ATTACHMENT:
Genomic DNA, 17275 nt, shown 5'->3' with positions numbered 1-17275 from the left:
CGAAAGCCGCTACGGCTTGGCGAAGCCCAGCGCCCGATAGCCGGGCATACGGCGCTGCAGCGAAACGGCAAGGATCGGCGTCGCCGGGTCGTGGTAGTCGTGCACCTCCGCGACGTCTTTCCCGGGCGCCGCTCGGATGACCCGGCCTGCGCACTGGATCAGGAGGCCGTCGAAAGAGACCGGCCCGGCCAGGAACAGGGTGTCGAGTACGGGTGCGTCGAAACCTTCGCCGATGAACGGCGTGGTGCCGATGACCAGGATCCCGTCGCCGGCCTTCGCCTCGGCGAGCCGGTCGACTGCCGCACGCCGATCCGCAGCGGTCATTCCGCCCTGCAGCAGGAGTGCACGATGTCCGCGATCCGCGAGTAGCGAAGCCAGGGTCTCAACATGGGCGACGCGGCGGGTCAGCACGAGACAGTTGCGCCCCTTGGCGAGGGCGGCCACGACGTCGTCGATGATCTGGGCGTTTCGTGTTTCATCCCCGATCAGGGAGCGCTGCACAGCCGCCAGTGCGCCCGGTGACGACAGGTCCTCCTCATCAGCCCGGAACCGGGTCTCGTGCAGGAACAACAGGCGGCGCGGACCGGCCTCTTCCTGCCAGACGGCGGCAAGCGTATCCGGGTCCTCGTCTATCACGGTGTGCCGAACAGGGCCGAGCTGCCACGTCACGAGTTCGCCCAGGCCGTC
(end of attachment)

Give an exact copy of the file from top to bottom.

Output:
Genomic DNA, 17275 nt, shown 5'->3' with positions numbered 1-17275 from the left:
CGAAAGCCGCTACGGCTTGGCGAAGCCCAGCGCCCGATAGCCGGGCATACGGCGCTGCAGCGAAACGGCAAGGATCGGCGTCGCCGGGTCGTGGTAGTCGTGCACCTCCGCGACGTCTTTCCCGGGCGCCGCTCGGATGACCCGGCCTGCGCACTGGATCAGGAGGCCGTCGAAAGAGACCGGCCCGGCCAGGAACAGGGTGTCGAGTACGGGTGCGTCGAAACCTTCGCCGATGAACGGCGTGGTGCCGATGACCAGGATCCCGTCGCCGGCCTTCGCCTCGGCGAGCCGGTCGACTGCCGCACGCCGATCCGCAGCGGTCATTCCGCCCTGCAGCAGGAGTGCACGATGTCCGCGATCCGCGAGTAGCGAAGCCAGGGTCTCAACATGGGCGACGCGGCGGGTCAGCACGAGACAGTTGCGCCCCTTGGCGAGGGCGGCCACGACGTCGTCGATGATCTGGGCGTTTCGTGTTTCATCCCCGATCAGGGAGCGCTGCACAGCCGCCAGTGCGCCCGGTGACGACAGGTCCTCCTCATCAGCCCGGAACCGGGTCTCGTGCAGGAACAACAGGCGGCGCGGACCGGCCTCTTCCTGCCAGACGGCGGCAAGCGTATCCGGGTCCTCGTCTATCACGGTGTGCCGAACAGGGCCGAGCTGCCACGTCACGAGTTCGCCCAGGCCGTC